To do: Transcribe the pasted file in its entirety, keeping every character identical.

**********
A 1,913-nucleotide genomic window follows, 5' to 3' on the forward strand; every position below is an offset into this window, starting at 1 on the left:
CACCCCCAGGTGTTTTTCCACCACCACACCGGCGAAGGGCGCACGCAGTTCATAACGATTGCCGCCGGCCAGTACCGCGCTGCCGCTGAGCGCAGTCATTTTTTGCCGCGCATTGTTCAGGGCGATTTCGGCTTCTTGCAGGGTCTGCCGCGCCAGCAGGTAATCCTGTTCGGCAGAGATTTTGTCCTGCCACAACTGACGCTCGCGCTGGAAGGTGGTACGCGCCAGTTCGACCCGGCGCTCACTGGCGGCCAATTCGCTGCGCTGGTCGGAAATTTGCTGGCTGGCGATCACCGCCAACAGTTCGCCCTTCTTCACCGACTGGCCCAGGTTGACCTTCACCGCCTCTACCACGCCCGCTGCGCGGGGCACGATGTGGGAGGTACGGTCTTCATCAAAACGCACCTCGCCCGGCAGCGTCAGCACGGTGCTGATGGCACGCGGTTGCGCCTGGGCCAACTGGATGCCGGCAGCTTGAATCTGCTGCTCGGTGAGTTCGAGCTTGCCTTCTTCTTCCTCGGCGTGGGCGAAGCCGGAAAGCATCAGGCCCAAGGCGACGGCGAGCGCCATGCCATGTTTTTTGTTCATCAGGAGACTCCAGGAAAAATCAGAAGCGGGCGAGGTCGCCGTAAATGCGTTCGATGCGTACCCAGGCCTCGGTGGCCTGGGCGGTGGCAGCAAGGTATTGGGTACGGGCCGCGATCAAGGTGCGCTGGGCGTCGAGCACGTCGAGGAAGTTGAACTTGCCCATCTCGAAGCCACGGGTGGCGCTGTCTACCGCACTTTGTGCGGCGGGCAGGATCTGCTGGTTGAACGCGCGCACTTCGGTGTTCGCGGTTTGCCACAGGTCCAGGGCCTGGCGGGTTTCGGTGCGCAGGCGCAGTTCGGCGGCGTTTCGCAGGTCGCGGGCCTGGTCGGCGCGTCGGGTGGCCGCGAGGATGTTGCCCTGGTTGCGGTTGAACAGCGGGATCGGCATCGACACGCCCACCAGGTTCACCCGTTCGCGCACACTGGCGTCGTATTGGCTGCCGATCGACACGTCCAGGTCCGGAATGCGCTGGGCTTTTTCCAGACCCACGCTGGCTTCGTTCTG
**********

A 1,913-nucleotide genomic window follows, 5' to 3' on the forward strand; every position below is an offset into this window, starting at 1 on the left:
CACCCCCAGGTGTTTTTCCACCACCACACCGGCGAAGGGCGCACGCAGTTCATAACGATTGCCGCCGGCCAGTACCGCGCTGCCGCTGAGCGCAGTCATTTTTTGCCGCGCATTGTTCAGGGCGATTTCGGCTTCTTGCAGGGTCTGCCGCGCCAGCAGGTAATCCTGTTCGGCAGAGATTTTGTCCTGCCACAACTGACGCTCGCGCTGGAAGGTGGTACGCGCCAGTTCGACCCGGCGCTCACTGGCGGCCAATTCGCTGCGCTGGTCGGAAATTTGCTGGCTGGCGATCACCGCCAACAGTTCGCCCTTCTTCACCGACTGGCCCAGGTTGACCTTCACCGCCTCTACCACGCCCGCTGCGCGGGGCACGATGTGGGAGGTACGGTCTTCATCAAAACGCACCTCGCCCGGCAGCGTCAGCACGGTGCTGATGGCACGCGGTTGCGCCTGGGCCAACTGGATGCCGGCAGCTTGAATCTGCTGCTCGGTGAGTTCGAGCTTGCCTTCTTCTTCCTCGGCGTGGGCGAAGCCGGAAAGCATCAGGCCCAAGGCGACGGCGAGCGCCATGCCATGTTTTTTGTTCATCAGGAGACTCCAGGAAAAATCAGAAGCGGGCGAGGTCGCCGTAAATGCGTTCGATGCGTACCCAGGCCTCGGTGGCCTGGGCGGTGGCAGCAAGGTATTGGGTACGGGCCGCGATCAAGGTGCGCTGGGCGTCGAGCACGTCGAGGAAGTTGAACTTGCCCATCTCGAAGCCACGGGTGGCGCTGTCTACCGCACTTTGTGCGGCGGGCAGGATCTGCTGGTTGAACGCGCGCACTTCGGTGTTCGCGGTTTGCCACAGGTCCAGGGCCTGGCGGGTTTCGGTGCGCAGGCGCAGTTCGGCGGCGTTTCGCAGGTCGCGGGCCTGGTCGGCGCGTCGGGTGGCCGCGAGGATGTTGCCCTGGTTGCGGTTGAACAGCGGGATCGGCATCGACACGCCCACCAGGTTCACCCGTTCGCGCACACTGGCGTCGTATTGGCTGCCGATCGACACGTCCAGGTCCGGAATGCGCTGGGCTTTTTCCAGACCCACGCTGGCTTCGTTCTG